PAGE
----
Matt Cutts, head of the Google Webspam team, has announced that Penguin 2.0 has been released, affecting 2.3% of all English search queries in the United States. Penguin 2.0 piggybacks on the previous Panda and Penguin updates to the Google algorithm, which is pushing Google’s emphasis on high-quality content with natural language and linking practices.
In May 2013, before Penguin 2.0 was released, Matt released a video on the Google Webmaster YouTube channel that explained what was next for SEO when it comes to Google. In the video, Matt alludes to some of the updates that Penguin 2.0 has encompassed, including the identification of suspicious queries, links, and content on websites. Penguin 2.0 also again places emphasis on the fact that well-written content that provides answers to what users are searching for on Google will be considered more authoritative, leading to better search engine rankings.
Authority comes down to making sure your website is utilizing SEO best practices as defined by Google. Many of the updates have revolved around what not to do, as a way to teach SEOs what Google is really looking for when it chooses its search results for each user. Knowing this can help webmasters carve a path toward a well-written, authoritative website that gets ranked more easily and prominently.
Spammy Search Queries
With Penguin 2.0, Google is continuing to target websites that aren’t providing value to the user. They’re specifically targeting inbound linking practices that use keyword stuffing and anchor text solely designed for manipulating PageRank and/or search engine result placement. Google’s algorithm is constantly becoming more intuitive toward natural language and content that includes information users are specifically looking for.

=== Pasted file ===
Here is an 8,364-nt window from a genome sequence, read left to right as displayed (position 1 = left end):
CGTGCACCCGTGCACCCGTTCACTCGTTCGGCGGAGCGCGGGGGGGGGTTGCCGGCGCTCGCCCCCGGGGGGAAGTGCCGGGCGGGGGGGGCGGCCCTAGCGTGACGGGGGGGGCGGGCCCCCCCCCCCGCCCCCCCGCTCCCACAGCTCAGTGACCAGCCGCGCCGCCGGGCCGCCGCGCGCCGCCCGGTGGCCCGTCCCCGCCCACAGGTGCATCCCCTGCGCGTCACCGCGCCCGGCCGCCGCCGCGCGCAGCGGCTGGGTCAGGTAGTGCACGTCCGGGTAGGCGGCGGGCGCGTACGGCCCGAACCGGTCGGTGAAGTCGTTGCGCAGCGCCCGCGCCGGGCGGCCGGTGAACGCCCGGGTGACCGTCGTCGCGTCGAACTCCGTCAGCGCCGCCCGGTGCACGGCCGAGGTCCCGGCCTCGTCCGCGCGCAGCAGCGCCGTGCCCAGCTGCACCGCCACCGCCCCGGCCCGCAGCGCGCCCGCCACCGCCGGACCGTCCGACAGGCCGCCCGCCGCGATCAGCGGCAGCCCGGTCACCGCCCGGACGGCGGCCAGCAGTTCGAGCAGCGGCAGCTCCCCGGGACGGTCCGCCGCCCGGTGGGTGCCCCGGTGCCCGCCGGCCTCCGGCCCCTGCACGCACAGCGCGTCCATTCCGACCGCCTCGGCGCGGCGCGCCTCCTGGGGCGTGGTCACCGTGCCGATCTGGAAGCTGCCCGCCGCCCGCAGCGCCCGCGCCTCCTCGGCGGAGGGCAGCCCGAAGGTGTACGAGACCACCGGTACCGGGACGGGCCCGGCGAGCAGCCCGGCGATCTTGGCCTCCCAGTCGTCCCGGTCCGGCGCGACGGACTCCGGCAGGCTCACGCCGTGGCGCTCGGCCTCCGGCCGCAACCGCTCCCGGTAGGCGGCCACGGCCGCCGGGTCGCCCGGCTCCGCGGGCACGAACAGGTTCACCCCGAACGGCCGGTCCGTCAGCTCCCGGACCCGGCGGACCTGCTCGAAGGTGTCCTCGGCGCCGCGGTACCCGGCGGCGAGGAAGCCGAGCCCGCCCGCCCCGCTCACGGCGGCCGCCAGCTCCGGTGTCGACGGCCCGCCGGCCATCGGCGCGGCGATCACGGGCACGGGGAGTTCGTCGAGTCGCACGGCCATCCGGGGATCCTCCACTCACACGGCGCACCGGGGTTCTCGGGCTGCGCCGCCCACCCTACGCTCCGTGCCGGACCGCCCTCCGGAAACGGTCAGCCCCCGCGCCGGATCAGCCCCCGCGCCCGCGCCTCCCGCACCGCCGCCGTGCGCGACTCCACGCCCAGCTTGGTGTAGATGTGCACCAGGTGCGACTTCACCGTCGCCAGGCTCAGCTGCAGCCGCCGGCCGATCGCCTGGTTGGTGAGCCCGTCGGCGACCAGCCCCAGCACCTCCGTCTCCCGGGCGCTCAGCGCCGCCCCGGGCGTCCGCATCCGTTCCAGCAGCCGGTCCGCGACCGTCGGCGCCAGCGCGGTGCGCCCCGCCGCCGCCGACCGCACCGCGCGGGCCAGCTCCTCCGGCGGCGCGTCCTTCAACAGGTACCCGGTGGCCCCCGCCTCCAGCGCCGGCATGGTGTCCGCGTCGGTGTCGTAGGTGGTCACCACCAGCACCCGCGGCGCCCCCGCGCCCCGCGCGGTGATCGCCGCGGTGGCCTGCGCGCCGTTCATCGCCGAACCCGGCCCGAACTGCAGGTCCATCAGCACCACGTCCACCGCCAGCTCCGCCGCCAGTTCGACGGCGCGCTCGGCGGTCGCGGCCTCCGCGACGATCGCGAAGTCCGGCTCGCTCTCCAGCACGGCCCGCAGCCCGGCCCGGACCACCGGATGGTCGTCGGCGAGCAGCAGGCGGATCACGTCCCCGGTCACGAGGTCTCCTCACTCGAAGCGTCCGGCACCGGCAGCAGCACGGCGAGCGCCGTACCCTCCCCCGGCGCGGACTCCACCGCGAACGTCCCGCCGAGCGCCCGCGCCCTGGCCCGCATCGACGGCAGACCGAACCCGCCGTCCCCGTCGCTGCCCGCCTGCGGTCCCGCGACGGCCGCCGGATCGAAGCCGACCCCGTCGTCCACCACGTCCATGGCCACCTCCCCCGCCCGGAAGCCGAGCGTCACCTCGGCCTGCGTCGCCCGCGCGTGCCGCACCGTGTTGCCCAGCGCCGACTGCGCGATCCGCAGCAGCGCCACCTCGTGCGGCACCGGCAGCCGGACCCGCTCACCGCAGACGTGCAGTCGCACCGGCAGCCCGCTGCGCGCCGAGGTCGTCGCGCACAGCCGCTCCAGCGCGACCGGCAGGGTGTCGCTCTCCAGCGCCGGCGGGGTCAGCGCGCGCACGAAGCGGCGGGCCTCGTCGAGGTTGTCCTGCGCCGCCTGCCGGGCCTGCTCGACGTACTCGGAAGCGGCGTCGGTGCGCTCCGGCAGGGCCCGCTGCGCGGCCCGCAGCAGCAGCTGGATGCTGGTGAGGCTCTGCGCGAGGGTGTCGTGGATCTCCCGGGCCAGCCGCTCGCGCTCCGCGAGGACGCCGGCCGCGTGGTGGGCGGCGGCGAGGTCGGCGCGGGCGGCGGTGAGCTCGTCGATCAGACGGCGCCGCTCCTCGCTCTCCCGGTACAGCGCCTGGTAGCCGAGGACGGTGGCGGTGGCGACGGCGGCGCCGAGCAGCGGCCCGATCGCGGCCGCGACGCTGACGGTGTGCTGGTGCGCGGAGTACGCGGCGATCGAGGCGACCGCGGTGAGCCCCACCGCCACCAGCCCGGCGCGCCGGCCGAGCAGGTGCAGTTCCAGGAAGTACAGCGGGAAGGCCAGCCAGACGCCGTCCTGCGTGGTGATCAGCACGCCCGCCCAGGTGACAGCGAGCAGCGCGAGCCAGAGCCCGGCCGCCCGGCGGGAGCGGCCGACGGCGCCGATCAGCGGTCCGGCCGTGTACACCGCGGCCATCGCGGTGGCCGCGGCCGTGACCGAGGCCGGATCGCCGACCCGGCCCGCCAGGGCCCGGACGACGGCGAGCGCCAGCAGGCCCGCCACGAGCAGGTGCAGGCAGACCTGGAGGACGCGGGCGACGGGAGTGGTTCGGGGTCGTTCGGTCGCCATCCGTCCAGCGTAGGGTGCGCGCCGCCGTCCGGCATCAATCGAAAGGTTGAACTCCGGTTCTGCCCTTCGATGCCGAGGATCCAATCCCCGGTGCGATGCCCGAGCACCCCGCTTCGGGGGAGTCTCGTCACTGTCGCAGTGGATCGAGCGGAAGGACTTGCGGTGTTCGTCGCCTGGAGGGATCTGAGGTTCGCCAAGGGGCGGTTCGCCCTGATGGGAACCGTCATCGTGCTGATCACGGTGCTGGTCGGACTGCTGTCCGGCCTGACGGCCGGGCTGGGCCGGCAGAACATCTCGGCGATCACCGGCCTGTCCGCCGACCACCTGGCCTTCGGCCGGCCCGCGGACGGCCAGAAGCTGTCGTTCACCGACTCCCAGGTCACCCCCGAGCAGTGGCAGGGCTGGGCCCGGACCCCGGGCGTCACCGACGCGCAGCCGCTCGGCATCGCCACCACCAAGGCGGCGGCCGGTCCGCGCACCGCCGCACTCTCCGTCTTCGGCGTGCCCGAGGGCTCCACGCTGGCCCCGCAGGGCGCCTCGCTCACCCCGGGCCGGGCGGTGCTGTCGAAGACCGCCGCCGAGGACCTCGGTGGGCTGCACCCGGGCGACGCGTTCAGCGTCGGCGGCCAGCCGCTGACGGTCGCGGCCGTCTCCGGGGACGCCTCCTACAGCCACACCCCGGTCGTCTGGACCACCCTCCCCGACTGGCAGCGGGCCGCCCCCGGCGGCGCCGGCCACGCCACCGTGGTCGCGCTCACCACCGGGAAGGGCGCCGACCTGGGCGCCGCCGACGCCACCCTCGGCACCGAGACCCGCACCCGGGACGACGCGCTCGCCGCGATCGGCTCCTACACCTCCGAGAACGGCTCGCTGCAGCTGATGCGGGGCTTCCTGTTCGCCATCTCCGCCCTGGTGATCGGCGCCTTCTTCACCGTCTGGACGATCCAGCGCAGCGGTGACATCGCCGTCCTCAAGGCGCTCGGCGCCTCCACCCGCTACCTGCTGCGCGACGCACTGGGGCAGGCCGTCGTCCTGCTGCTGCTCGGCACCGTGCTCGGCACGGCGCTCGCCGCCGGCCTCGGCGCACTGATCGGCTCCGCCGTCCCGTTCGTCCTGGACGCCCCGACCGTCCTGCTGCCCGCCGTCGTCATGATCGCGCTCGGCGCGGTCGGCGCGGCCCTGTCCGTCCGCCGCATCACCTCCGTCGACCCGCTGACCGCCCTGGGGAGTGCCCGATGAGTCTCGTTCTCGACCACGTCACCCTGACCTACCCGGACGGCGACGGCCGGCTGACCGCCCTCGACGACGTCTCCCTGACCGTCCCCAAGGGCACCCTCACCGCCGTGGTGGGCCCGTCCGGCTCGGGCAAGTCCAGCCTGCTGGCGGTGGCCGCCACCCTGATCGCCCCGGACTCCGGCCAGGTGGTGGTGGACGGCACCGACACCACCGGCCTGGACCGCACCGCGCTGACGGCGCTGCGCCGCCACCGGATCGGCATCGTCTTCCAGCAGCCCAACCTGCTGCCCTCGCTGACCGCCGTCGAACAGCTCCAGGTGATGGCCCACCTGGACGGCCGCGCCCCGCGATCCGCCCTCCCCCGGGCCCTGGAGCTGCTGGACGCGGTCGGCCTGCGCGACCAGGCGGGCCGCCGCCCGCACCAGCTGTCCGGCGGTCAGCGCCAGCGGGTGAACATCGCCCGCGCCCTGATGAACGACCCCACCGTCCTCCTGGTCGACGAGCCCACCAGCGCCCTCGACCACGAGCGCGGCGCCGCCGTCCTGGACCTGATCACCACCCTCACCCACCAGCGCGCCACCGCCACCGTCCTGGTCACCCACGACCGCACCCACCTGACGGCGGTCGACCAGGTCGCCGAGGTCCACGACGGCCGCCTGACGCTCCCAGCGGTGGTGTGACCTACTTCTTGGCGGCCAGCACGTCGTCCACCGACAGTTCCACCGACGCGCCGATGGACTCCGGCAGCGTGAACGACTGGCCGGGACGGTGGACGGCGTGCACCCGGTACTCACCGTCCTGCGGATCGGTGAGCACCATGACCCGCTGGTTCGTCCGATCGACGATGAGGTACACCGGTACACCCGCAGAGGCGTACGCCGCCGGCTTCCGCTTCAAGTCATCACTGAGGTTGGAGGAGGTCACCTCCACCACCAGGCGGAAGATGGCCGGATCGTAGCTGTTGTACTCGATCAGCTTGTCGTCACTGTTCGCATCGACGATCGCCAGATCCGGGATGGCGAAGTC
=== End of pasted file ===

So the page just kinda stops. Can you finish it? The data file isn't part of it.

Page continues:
This is great news for good content writers as natural phrases may show up in results more frequently for related queries.
For instance, if a knitting blogger talks about “how to fix a dropped stitch” but doesn’t mention that query specifically (instead using phrases like “fixing a dropped stitch” or “I repaired my dropped stitch”) may still appear in search results over a spammy blog that contains the original “how to” phrase several times, in an unnatural manner.
RECOVERY: While this doesn’t mean you shouldn’t optimize your titles and headers, Google is emphasizing that content should be the focus, not necessarily what the best, most-SEO’d title is. Remove any content solely geared toward manipulating search results or that include keyword stuffing or unnatural links.
Advertorial Spam and Black Hat Link Building
Another black hat SEO tactic that Penguin 2.0 focuses on is advertorial spam, which is the practice of crafting entire “editorial” content pages for the specific purpose of linking to non-related content or websites that aren’t of high quality. In the simplest of terms, if a content page is created just for the reason to include a link, Google will take notice.
Any other black hat link building tactics will continue to be targeted by Google. This includes spam comment links, any content that doesn’t make natural sense, unnatural link swapping, buying links, or anything other scenario where providing a link isn’t giving value to anyone who may see it.
RECOVERY: For paid links, be sure to use the rel=”nofollow” attribute and remove any advertorial spam that doesn’t provide any true value to the reader. Be sure to alert anyone who has paid for those links that they will no longer be shown. Hopefully they will be receptive, as this type of deceptive content can harm their website as well. Remove as many shady links as possible on your website, as well as on external websites (first by request to that webmaster, and followed by using Google’s disavow tool).